- Stock market volatility.
- How should the Board assess business continuity risk?
The Board needs to engage with the management team to evaluate business continuity risk, in case supply chain is disrupted for any critical raw material and empower the management team to take quick decisions in such situations, requiring immediate and prompt action.
How can fast-action plans be put in place?
The Boards should ensure that the management teams put in place fast-action plans in order to deal with the COVID-19 pandemic. The management team should contemplate situations where supply could be disrupted for prolonged periods and should liaise with suppliers to understand the extent to which their ability may be hampered. At the same time, the Board should empower the management team to commence negotiations with alternate suppliers in different countries to mitigate all possible risks.
How can the Board secure the interest of the shareholders?
It is vital for the Board to communicate with shareholders regarding the company’s assessment of potential impact of the COVID-19 pandemic and the company’s action plan to tackle the situation. Re-assessment of revenue and profitability projections may be required. It is of utmost importance to maintain confidence of shareholders, particularly for companies that have suffered disproportionate impact of this epidemic.
What can the Board do to ensure that customers are aware of the impact of COVID-19 pandemic on the company?
A constant communication with consumers should be maintained in order to keep them abreast of any disruption of services and allow them the opportunity to secure alternate sources of supply. The company may also consider the possibility of offering an alternate supply link to the customer. If the company is engaged in providing vital products or services, it should also be prepared to deal with possible litigations, if the company is not able to meet orders or experiences significant delays.
Does the Board need to address issues regarding regulatory disclosures?
Listed entities would need to ensure that if there is a material effect on the business or operations of the company, whether arising directly or indirectly on account of the COVID-19 pandemic (e.g. closure of an important manufacturing facility due to supply chain disruptions), the required intimation needs to be sent to the Stock Exchanges where the company’s shares are listed. Disclosures and communication about the current and potential impact of the COVID-19 outbreak on the business and operation should be carefully planned and coordinated with the legal teams to ensure compliance with applicable law.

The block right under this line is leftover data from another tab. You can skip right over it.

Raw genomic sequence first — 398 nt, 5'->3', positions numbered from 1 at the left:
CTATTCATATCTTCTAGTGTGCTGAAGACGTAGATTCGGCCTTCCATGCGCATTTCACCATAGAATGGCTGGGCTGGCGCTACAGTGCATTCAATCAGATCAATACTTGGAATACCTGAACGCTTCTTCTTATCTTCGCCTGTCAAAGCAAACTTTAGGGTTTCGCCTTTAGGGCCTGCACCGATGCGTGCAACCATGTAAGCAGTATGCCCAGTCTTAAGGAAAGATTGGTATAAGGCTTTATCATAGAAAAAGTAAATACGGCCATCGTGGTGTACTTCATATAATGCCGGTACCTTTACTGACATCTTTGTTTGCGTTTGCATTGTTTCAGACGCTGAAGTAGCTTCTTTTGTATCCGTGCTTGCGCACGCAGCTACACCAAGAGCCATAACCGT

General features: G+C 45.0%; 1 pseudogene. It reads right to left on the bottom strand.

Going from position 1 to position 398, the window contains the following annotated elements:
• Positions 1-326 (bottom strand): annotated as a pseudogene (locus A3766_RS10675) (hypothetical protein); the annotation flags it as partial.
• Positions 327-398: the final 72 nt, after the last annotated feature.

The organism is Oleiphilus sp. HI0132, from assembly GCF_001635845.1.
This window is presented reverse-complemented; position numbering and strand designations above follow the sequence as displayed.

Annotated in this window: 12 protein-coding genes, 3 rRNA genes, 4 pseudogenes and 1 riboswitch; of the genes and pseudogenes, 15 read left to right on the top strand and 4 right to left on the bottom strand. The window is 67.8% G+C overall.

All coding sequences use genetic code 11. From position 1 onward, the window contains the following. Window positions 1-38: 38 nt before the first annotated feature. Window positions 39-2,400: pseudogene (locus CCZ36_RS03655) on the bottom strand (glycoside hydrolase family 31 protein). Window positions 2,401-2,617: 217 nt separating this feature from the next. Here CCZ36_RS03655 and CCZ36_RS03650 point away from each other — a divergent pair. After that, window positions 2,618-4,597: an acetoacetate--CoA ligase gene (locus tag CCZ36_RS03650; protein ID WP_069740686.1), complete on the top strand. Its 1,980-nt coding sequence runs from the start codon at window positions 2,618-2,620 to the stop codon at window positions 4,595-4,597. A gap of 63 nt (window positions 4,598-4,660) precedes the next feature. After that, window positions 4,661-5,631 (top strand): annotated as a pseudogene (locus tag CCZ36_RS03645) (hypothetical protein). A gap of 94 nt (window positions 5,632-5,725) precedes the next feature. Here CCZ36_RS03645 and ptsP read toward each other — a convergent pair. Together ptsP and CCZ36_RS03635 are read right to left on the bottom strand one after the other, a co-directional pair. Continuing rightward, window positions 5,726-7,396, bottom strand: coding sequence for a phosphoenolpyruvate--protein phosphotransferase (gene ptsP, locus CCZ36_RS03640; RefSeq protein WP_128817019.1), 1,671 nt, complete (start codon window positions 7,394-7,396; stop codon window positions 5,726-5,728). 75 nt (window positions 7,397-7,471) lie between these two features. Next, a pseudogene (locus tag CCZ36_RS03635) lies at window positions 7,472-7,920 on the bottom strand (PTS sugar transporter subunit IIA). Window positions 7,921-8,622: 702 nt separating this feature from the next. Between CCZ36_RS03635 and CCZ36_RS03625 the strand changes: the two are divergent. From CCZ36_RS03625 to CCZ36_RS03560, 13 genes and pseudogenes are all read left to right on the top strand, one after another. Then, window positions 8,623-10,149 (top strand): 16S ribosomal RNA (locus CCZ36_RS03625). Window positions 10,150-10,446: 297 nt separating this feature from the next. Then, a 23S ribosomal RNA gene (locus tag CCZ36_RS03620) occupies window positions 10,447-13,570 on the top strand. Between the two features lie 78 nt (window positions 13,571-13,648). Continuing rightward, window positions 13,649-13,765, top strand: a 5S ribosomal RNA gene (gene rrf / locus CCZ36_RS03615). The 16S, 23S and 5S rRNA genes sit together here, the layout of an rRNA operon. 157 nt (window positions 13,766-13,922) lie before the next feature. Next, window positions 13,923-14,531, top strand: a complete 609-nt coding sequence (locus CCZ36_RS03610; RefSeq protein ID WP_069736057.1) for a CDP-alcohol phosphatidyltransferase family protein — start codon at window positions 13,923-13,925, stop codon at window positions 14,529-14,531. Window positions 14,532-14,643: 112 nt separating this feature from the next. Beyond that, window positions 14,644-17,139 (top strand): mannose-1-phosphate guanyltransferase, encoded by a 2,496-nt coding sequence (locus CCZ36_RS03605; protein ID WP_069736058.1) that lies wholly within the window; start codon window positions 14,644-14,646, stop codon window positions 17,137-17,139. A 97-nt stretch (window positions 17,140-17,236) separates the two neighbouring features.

What is the possible impact of COVID-19 on AGM and EGMS?
It is expected that the MCA and SEBI may announce relaxation in the rules and permit companies to hold an Extraordinary General Meeting (EGM) and Annual General Meeting (AGM) of shareholders virtually to avoid physical congregation of shareholders and the possible spread of COVID-19. No official announcement has been made so far. However, there is every likelihood that such an announcement may be made if containment measures for COVID-19 fail beyond April 30, 2020.
E. Mergers & Acquisitions:
Would the COVID-19 pandemic amount to “material adverse change (MAC)”?
Whether a MAC has or has not been triggered would need to be assessed on a case by case basis, depending on the impact of the event on the target company and would depend heavily on the specific wording of the MAC clause. Factors to be considered to assess whether a MAC has been triggered would include: